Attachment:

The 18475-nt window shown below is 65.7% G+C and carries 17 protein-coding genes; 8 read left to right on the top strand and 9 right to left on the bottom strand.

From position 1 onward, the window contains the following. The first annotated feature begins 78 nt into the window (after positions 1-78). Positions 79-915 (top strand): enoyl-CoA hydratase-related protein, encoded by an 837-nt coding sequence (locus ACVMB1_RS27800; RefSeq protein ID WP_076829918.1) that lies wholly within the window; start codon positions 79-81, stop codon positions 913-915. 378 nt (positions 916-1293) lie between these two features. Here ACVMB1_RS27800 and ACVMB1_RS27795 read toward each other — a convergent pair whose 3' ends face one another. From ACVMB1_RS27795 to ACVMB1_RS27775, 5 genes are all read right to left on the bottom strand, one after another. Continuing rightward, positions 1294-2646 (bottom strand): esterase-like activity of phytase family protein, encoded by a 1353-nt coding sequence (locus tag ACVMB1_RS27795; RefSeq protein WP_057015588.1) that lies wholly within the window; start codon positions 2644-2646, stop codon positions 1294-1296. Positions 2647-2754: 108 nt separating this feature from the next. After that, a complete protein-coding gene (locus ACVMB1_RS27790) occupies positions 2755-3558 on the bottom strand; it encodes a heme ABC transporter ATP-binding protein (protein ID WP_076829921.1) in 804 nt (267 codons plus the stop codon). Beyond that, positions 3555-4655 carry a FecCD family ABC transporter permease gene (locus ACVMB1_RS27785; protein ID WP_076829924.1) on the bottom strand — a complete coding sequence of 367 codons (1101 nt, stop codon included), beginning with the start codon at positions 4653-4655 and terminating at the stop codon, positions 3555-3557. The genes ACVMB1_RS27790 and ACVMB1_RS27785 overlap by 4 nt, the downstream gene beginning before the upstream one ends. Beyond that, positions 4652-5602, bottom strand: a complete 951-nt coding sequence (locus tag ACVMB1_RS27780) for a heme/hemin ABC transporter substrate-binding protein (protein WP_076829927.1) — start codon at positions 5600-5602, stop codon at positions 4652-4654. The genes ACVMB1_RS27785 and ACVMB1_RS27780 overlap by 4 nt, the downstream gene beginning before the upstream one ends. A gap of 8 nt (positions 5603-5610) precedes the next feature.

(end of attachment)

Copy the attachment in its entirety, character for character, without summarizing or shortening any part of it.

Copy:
The 18475-nt window shown below is 65.7% G+C and carries 17 protein-coding genes; 8 read left to right on the top strand and 9 right to left on the bottom strand.

From position 1 onward, the window contains the following. The first annotated feature begins 78 nt into the window (after positions 1-78). Positions 79-915 (top strand): enoyl-CoA hydratase-related protein, encoded by an 837-nt coding sequence (locus ACVMB1_RS27800; RefSeq protein ID WP_076829918.1) that lies wholly within the window; start codon positions 79-81, stop codon positions 913-915. 378 nt (positions 916-1293) lie between these two features. Here ACVMB1_RS27800 and ACVMB1_RS27795 read toward each other — a convergent pair whose 3' ends face one another. From ACVMB1_RS27795 to ACVMB1_RS27775, 5 genes are all read right to left on the bottom strand, one after another. Continuing rightward, positions 1294-2646 (bottom strand): esterase-like activity of phytase family protein, encoded by a 1353-nt coding sequence (locus tag ACVMB1_RS27795; RefSeq protein WP_057015588.1) that lies wholly within the window; start codon positions 2644-2646, stop codon positions 1294-1296. Positions 2647-2754: 108 nt separating this feature from the next. After that, a complete protein-coding gene (locus ACVMB1_RS27790) occupies positions 2755-3558 on the bottom strand; it encodes a heme ABC transporter ATP-binding protein (protein ID WP_076829921.1) in 804 nt (267 codons plus the stop codon). Beyond that, positions 3555-4655 carry a FecCD family ABC transporter permease gene (locus ACVMB1_RS27785; protein ID WP_076829924.1) on the bottom strand — a complete coding sequence of 367 codons (1101 nt, stop codon included), beginning with the start codon at positions 4653-4655 and terminating at the stop codon, positions 3555-3557. The genes ACVMB1_RS27790 and ACVMB1_RS27785 overlap by 4 nt, the downstream gene beginning before the upstream one ends. Beyond that, positions 4652-5602, bottom strand: a complete 951-nt coding sequence (locus tag ACVMB1_RS27780) for a heme/hemin ABC transporter substrate-binding protein (protein WP_076829927.1) — start codon at positions 5600-5602, stop codon at positions 4652-4654. The genes ACVMB1_RS27785 and ACVMB1_RS27780 overlap by 4 nt, the downstream gene beginning before the upstream one ends. A gap of 8 nt (positions 5603-5610) precedes the next feature.